Sometimes, although it is painful and frustrating, you just have to admit defeat.

2013_LingsMeadow_0090
willow fedge – June 2013

Back in March 2013, when the campsite was nought but a set-aside agricultural field, we commissioned a willow fedge to run along the edge of the meadow. It was a symbolic moment for us as it marked the first step towards our dream project. Admittedly we were planting right at the end of willow planting season, but at first all seemed to be going well. Little green shoots appeared when they were supposed to and we didn’t even mind when we found huge poplar hawk moth caterpillars munching away happily on the new growth.

But at the end of June the weather turned hot and dry, and despite my nightly efforts to keep the fedge watered, it started to look a bit sad. We still haven’t worked out exactly what went wrong but we ended up with just a few determined bits of willow growing here and there among a lot of brittle sticks. The deer just casually walk through the fedge now with a look of ‘told you so’.

And this is where the lesson starts. For the last couple of years I have been determined that it will work – I will make this willow grow no matter what. Just as bewildered as we were, the willow weaver kindly returned and replanted sections for us. When this didn’t work either I cut willow whips from our huge willow tree by the pond and tried patching it myself (and, yes I am just as confused by the success of the enormous willow by the pond, when the fedge has struggled so badly).

I think this year I might have finally got the message. No matter what I do, the meadow doesn’t want me to grow willow on it, and I need to start listening. I should know better as I have grown up in a farming environment where you work with the type of land and conditions that you have, and grow crops accordingly. I am becoming more and more interested in Permaculture, and the philosophy of using good design, and an understanding of your immediate environment, to develop a sustainable and productive ecosystem. My Dad would probably call this using good old common sense and being familiar with the land.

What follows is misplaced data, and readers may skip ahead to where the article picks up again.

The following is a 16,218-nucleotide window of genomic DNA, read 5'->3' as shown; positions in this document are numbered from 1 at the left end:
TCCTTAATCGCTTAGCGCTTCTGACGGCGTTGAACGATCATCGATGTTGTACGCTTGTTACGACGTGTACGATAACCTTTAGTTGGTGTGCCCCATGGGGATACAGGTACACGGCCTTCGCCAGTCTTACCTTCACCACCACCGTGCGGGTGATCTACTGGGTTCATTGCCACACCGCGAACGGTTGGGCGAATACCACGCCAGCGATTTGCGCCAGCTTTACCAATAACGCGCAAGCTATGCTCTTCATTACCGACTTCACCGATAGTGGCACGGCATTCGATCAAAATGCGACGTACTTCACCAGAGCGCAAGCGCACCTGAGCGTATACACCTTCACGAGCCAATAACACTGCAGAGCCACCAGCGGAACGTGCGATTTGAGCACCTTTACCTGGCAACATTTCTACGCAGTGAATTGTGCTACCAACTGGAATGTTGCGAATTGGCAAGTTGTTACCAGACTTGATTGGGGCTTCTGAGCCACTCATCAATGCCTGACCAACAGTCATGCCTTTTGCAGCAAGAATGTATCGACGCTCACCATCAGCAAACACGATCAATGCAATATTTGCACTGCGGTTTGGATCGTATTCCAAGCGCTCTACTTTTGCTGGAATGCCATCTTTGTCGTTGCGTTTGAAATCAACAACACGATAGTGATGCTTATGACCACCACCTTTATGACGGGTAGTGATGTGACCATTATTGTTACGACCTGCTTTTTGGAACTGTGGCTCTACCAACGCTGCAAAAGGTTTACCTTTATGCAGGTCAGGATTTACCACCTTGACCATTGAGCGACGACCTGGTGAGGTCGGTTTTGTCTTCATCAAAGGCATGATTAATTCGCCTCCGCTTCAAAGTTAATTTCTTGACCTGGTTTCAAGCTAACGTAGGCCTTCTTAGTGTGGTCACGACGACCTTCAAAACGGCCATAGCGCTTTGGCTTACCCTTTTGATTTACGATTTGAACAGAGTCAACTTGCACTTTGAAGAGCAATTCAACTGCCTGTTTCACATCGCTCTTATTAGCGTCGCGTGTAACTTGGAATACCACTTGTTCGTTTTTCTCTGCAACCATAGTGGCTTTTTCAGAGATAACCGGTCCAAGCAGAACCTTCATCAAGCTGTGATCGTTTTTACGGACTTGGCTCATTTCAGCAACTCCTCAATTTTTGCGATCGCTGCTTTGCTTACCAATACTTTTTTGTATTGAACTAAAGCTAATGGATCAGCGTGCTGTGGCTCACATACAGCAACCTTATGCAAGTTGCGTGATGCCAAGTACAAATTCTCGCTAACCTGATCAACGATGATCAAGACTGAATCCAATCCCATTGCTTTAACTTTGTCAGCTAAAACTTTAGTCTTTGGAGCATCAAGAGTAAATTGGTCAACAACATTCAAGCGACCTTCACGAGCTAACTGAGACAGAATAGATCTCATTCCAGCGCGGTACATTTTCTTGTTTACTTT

So, with my growing interest, and the cold hard evidence of a dead willow fedge before me, I have decided to use the principles of Permaculture and,

  1. go with nature rather than fighting it
  2. use what we have on hand in our immediate environment
  3. create something that we can sustain

We recently trimmed a large hedge on the farm just across from the meadow and have ended up with a lot of bundled up sticks and some lovely ash poles. The perfect ingredients to start a dead hedge. Dead hedges are made up of cut wood and trimmings that might otherwise be composted or burnt up. Like a living hedge they make a great home for wildlife but gradually disintegrate as the wood rots down. By adding new branches and trimmings over time you can keep their height and shape.

P1110525
Dead hedge made from ash poles and mixed native hedge trimmings

Neel has been cutting our ash poles to size to form a double ‘wall’ of supports that will hold the bundles of sticks in place as a new hedge along the top of the meadow. It is already taking shape and I even disturbed some birds using it as a hideaway yesterday. I am hoping that as well as forming a much needed barrier between the campsite and our crops, it will become a home for insects and birds, and a corridor for hedgehogs and other small mammals from one side of the meadow to the other. We will just keep adding trimmings from the farm as we create them. You never know, the small determined willow whips that have survived might even grow into the dead hedge and help to form the structure.

The dead hedge already looks at home in its surroundings, as if it has been there for years. And the moral of this story? Adapt to your environment, find a way to use what is already in front of you, and more importantly for me, be willing to let go and move on.

 

Dead hedging – a philosophical journey
Tagged on: